“It could be argued that it actually began thousands of years ago…. That it really began in the days when the Love Laws were made. The laws that lay down who should be loved, and how. And how much.” Arundhati Roy, The God of Small Things
From situations of political uncertainty there can emerge the possibility to imagine and realise new forms of social relations, between individuals and in relation to governing power structures. Such changes can be liberating but fraught with emotional, legal and practical complications, as the dominant, previously unquestioned relationships resist their upheaval and the lines of definition become dissolved.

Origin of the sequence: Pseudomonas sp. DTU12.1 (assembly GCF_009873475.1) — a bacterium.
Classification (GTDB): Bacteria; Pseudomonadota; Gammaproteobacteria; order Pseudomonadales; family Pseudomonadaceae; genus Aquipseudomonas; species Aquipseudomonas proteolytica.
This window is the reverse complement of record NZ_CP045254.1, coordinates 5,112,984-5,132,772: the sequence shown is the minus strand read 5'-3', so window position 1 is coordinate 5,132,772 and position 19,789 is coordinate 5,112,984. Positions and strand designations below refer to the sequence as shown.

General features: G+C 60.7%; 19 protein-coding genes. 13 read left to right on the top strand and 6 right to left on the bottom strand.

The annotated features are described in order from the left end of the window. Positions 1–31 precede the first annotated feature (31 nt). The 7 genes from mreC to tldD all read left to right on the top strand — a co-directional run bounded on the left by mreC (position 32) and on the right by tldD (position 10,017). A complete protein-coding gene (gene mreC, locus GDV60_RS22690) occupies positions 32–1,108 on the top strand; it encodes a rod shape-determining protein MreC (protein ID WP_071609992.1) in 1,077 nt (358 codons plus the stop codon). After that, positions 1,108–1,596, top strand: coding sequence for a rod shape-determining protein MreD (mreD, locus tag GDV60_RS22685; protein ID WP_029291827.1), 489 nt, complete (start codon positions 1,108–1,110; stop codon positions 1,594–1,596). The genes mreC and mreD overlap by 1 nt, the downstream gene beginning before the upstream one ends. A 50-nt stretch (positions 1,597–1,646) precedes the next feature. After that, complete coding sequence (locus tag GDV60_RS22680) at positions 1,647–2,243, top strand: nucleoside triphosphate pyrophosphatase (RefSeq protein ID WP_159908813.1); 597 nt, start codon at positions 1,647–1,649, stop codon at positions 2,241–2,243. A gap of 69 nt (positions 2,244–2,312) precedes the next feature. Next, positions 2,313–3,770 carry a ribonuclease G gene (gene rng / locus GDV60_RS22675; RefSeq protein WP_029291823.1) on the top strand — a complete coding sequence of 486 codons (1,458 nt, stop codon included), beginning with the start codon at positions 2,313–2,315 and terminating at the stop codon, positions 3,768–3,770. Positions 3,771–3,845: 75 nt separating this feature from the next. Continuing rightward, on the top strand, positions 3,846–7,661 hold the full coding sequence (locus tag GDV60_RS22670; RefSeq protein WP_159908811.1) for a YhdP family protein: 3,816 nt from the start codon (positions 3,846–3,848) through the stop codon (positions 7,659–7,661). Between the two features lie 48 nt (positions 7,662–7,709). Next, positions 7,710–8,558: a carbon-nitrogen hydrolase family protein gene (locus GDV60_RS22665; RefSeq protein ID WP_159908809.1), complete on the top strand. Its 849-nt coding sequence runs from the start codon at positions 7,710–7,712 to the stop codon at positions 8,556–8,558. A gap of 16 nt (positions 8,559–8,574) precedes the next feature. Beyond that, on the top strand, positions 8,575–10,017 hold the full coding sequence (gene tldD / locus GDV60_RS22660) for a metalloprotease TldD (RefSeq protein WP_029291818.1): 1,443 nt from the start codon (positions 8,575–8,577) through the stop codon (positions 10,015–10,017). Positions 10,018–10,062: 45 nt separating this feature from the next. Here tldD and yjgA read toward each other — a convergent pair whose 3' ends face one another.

Sammy and Rosie Get Laid was Hanif Kureishi‘s second screenplay to be directed by Stephen Frears and produced by Tim Bevan. It is lesser known than their first collaboration, My Beautiful Laundrette (1985), and it was criticized upon its release in 1987 for its lack of focus, with a storyline that was at once strangely both ‘fragmented and didactic.’ The film’s backdrop is a borough of London in revolt, catalysed by the shooting of a 50-year-old mother during a raid of her house by police looking for her son. The narrative foreground is comprised around a young couple’s relationship of “freedom and commitment” that, despite their own happiness, seems to be perpetually unsettled. Rosie believes that “Jealousy is worse than adultery,” Sammy explains to his photographer lover, and maintaining an open honesty over and about her desires takes precedence over the exclusivity of marital consignment. Rosie, it turns out, has come to dedicate her life’s work to a sort of practice-based research into the social and political dimensions of kissing. A kiss between married couples, she explains, is reasonably simple and unmistakable. Kisses with a family member can be more ambiguous in terms of their acceptability while others, with others, are based on irrational, unreadable desire or emotions that are therefore less determinable. Rather than staking a preference of one over the other, Rosie embraces them all in every dimension, as do her associates to varying degrees.The life and politics of a previous generation is represented by Sammy’s father, Rafi, who is visiting from India where his life is threatened as a result of his role in the corrupt and violent governmental regime. In defence over his situation, he claims his actions were aimed at bringing order to the chaotic postcolonial state, a kind of modern ‘order’ of governance that he had learned enough about when he was educated in England as a young man. However, he has returned to find his memory of a beloved British society in tatters, from his son’s neighbourhood at least. When he visits his old flame Alice at her large house in a quiet leafy suburb of North London, where from inside the darkness of her basement she keeps the dusty containers of her unfulfilled dreams, Rafi feels reassured that England has not changed all that much after all. Meanwhile Alice’s wilful patience and self- effacement in her personal life, as well as her ideas of reaffirming traditional concepts of value and nationhood in the face of social change demonstrates her belief that what restrains you as an individual should be considered preferable as it is of benefit to social order.